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Commentary: The Business

Jewelry Designers Can and Should Guide the Custom Discussion

T Lee’s personal style isn’t stifled by client demands.




OVER THE YEARS, I’ve done trade shows, trunk shows, craft fairs and more. In the beginning, any piece of grass or pavement would do to pop up my shop and schlep my jewelry. I was always looking for the same thing: someone who would pay me to make the jewelry I wanted to make and to make it the way I wanted to make it. I thrive on variety and novelty, so doing custom, one-of-a-kind jewelry was a perfect fit. Most of the wonderful designers I met during this time, though, did not share my love for the custom process.

I’ve had high profile jewelers say to me, “I could never do custom because I don’t want customers to tell me what to do.” But I feel that I do my collection exactly the way I want it when I do custom work. Does it matter to me whether I use rose gold or yellow gold or platinum? Not so much! Ninety nine percent of the time, they come to me because they like my design sense. Very few come in with an idea that has nothing to do with my aesthetic.

I cut my teeth on a lot of different designs, which was a good thing. It’s like shopping for a coat. You try on 15 different styles before you discover, “This is my style.” But you can’t make a career of making other people’s styles; eventually, your own voice as a designer develops and starts to mature. Now, if they want something that looks like T Lee, they come to me.

In nearly every custom appointment, I offer design choices within what I think works, and they make the decision about what their favorites are. Together we decide things like width, height, what color gemstones to use. But it will always end up looking like my work — because it is!

Occasionally, a client will suggest something that I consider kind of, well, “off.” Usually, if I give a reason or two why it’s not a good suggestion, they yield. Like a woman coming in to make a pendant with Grandma’s diamond (the little one), Mom’s diamond (the medium one) and her own diamond (the biggest), and she wants them stacked smallest on the top to largest on the bottom. I say, “That would work, but I guarantee that eventually you would see a snowman in this grouping. We are Northerners after all! How about we arrange them like this instead?” I wish I could tell you this has only happened once.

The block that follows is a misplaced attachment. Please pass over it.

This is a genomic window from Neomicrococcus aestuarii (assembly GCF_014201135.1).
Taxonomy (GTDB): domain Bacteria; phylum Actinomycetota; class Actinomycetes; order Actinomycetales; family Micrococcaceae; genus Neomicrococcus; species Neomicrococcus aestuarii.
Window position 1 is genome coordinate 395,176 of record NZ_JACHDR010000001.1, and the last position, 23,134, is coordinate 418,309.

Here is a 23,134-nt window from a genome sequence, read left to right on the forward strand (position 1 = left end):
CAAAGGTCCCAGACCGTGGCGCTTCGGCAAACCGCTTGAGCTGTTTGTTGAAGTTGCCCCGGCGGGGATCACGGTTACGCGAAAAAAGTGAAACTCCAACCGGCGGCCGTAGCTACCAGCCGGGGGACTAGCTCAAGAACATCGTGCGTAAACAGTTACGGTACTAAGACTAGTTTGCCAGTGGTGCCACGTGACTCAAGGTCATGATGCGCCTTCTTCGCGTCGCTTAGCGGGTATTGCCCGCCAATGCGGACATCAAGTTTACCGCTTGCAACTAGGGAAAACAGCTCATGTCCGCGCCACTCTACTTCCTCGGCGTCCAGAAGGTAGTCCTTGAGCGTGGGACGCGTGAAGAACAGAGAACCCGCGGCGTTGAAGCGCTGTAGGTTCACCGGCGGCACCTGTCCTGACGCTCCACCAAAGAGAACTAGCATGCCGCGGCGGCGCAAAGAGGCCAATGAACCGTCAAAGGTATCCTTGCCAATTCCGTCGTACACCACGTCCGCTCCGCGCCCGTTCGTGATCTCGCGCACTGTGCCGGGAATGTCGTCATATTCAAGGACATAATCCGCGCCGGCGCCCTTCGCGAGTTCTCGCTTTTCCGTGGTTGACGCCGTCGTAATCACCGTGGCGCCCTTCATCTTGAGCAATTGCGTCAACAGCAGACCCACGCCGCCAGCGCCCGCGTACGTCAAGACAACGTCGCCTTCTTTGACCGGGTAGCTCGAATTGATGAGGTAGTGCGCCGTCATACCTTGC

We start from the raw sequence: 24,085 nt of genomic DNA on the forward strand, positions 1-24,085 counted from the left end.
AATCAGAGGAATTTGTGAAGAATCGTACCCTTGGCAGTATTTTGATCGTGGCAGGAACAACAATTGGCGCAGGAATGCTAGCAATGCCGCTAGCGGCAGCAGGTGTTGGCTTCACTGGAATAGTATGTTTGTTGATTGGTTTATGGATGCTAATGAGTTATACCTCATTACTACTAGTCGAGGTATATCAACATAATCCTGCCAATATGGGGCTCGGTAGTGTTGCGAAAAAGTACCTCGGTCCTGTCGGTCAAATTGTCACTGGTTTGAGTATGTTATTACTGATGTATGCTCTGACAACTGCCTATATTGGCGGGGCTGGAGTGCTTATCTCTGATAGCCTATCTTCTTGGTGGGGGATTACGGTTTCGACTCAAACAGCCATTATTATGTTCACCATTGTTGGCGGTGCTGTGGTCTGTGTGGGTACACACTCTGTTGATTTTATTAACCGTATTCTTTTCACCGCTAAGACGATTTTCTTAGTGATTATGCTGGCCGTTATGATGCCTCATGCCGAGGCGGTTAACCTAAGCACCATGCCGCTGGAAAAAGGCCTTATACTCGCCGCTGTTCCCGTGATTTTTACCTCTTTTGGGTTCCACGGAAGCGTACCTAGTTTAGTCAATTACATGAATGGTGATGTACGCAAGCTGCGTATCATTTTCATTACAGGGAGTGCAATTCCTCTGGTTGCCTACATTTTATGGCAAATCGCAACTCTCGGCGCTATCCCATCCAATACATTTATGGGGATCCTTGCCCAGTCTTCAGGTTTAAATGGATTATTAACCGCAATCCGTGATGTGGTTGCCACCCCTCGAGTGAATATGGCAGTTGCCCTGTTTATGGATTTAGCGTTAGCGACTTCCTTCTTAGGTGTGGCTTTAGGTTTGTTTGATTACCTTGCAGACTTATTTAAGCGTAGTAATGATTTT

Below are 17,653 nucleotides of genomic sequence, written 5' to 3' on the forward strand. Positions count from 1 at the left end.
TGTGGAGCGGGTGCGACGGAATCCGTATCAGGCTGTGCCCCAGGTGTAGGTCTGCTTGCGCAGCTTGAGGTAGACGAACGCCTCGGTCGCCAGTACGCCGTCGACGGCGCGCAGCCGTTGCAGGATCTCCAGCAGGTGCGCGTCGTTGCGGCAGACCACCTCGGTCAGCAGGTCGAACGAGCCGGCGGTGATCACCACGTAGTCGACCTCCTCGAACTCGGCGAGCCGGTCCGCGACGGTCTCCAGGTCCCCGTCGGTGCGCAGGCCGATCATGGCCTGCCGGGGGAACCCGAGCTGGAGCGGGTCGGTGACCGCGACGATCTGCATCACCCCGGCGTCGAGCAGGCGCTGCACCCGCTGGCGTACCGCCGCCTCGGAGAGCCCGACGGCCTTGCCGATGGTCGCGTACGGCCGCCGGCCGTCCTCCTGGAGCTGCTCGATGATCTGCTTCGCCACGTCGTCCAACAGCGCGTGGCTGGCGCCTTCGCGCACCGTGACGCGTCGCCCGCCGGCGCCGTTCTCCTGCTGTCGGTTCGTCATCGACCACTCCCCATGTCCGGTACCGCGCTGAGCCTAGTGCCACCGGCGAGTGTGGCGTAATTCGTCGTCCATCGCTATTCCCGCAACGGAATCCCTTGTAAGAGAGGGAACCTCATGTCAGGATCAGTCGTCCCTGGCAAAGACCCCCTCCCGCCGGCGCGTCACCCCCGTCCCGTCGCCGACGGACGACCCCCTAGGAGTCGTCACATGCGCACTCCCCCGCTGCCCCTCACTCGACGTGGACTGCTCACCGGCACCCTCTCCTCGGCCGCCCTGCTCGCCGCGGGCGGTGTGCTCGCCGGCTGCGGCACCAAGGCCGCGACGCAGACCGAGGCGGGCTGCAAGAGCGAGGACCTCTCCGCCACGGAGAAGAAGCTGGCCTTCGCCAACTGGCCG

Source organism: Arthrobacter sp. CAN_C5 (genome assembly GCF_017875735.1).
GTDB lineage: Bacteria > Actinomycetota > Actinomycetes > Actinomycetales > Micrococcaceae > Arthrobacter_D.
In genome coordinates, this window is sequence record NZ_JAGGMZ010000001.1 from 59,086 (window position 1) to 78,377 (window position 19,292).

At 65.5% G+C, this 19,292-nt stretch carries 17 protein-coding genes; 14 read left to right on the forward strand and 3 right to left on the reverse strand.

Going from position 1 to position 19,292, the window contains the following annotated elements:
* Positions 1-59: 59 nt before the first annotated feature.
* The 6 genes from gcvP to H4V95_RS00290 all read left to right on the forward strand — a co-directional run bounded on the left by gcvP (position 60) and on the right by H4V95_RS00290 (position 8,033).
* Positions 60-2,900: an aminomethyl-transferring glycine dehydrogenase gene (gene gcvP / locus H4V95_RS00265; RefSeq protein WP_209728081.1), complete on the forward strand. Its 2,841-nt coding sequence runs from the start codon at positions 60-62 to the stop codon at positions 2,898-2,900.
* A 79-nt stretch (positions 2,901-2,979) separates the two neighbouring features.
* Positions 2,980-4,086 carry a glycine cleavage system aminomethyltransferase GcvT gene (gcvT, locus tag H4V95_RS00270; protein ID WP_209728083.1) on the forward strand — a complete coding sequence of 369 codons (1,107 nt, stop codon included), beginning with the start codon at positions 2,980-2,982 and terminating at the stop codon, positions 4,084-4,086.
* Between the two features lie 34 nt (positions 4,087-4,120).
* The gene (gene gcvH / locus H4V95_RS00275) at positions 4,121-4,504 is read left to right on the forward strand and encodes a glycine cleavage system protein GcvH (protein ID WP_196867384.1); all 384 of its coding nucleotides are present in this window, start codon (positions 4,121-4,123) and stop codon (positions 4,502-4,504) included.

Be true to your own design calling, because you’ll gather a group of fans who like your work and want to make a few decisions. But as far as completely reinventing it, it doesn’t happen often! Being a custom specialist doesn’t mean you never get to do your own designs.


T Lee’s title is ring leader at T Lee Custom Designer Jewelry in Minneapolis.



Moving Up — Not Out — with Wilkerson

Trish Parks has always wanted to be in the jewelry business and that passion has fueled her success. The original Corinth Jewelers opened in the Mississippi town of the same name in 2007. This year, Parks moved her business from its original strip mall location to a 10,000-square foot standalone store. To make room for fresh, new merchandise, she asked Wilkerson to organize a moving sale. “What I remember most about the sale is the outpouring excitement and appreciation from our customers,” says Parks. Would she recommend Wilkerson to other jewelers? “I would recommend Wilkerson because they came in, did what they were supposed to and made us all comfortable. And we met our goals.”

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